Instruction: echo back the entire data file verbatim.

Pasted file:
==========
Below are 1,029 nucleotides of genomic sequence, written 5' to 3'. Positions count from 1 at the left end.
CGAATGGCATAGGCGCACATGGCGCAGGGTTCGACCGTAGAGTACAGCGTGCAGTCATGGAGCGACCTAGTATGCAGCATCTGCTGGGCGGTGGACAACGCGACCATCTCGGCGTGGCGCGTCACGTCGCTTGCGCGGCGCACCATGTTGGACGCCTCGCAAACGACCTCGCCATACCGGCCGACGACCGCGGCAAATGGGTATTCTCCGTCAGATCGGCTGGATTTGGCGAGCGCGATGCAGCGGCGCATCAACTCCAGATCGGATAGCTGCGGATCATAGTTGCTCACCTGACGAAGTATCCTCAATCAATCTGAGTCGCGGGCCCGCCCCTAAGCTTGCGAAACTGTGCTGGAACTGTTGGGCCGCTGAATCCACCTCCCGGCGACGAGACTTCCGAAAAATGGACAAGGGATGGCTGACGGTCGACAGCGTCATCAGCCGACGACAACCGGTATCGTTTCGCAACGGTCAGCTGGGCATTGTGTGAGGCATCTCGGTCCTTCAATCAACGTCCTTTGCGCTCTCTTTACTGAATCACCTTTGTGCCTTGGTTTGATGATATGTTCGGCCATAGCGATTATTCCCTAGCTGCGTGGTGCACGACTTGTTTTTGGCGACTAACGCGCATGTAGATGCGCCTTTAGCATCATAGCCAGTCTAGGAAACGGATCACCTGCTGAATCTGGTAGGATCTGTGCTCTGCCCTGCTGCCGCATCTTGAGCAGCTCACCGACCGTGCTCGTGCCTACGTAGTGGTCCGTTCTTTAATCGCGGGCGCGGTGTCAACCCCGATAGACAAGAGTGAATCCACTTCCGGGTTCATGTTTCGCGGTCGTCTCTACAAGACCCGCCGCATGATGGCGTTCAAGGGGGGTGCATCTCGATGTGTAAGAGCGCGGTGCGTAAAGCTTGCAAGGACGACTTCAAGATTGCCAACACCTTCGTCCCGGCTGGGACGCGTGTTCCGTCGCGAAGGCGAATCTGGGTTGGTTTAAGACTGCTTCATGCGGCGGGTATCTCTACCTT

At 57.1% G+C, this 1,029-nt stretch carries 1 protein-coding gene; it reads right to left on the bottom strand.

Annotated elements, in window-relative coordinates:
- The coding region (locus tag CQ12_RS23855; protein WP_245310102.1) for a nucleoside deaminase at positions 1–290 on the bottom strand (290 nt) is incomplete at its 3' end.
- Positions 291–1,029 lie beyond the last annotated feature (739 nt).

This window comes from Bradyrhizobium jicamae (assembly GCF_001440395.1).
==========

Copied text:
Below are 1,029 nucleotides of genomic sequence, written 5' to 3'. Positions count from 1 at the left end.
CGAATGGCATAGGCGCACATGGCGCAGGGTTCGACCGTAGAGTACAGCGTGCAGTCATGGAGCGACCTAGTATGCAGCATCTGCTGGGCGGTGGACAACGCGACCATCTCGGCGTGGCGCGTCACGTCGCTTGCGCGGCGCACCATGTTGGACGCCTCGCAAACGACCTCGCCATACCGGCCGACGACCGCGGCAAATGGGTATTCTCCGTCAGATCGGCTGGATTTGGCGAGCGCGATGCAGCGGCGCATCAACTCCAGATCGGATAGCTGCGGATCATAGTTGCTCACCTGACGAAGTATCCTCAATCAATCTGAGTCGCGGGCCCGCCCCTAAGCTTGCGAAACTGTGCTGGAACTGTTGGGCCGCTGAATCCACCTCCCGGCGACGAGACTTCCGAAAAATGGACAAGGGATGGCTGACGGTCGACAGCGTCATCAGCCGACGACAACCGGTATCGTTTCGCAACGGTCAGCTGGGCATTGTGTGAGGCATCTCGGTCCTTCAATCAACGTCCTTTGCGCTCTCTTTACTGAATCACCTTTGTGCCTTGGTTTGATGATATGTTCGGCCATAGCGATTATTCCCTAGCTGCGTGGTGCACGACTTGTTTTTGGCGACTAACGCGCATGTAGATGCGCCTTTAGCATCATAGCCAGTCTAGGAAACGGATCACCTGCTGAATCTGGTAGGATCTGTGCTCTGCCCTGCTGCCGCATCTTGAGCAGCTCACCGACCGTGCTCGTGCCTACGTAGTGGTCCGTTCTTTAATCGCGGGCGCGGTGTCAACCCCGATAGACAAGAGTGAATCCACTTCCGGGTTCATGTTTCGCGGTCGTCTCTACAAGACCCGCCGCATGATGGCGTTCAAGGGGGGTGCATCTCGATGTGTAAGAGCGCGGTGCGTAAAGCTTGCAAGGACGACTTCAAGATTGCCAACACCTTCGTCCCGGCTGGGACGCGTGTTCCGTCGCGAAGGCGAATCTGGGTTGGTTTAAGACTGCTTCATGCGGCGGGTATCTCTACCTT

At 57.1% G+C, this 1,029-nt stretch carries 1 protein-coding gene; it reads right to left on the bottom strand.

Annotated elements, in window-relative coordinates:
- The coding region (locus tag CQ12_RS23855; protein WP_245310102.1) for a nucleoside deaminase at positions 1–290 on the bottom strand (290 nt) is incomplete at its 3' end.
- Positions 291–1,029 lie beyond the last annotated feature (739 nt).

This window comes from Bradyrhizobium jicamae (assembly GCF_001440395.1).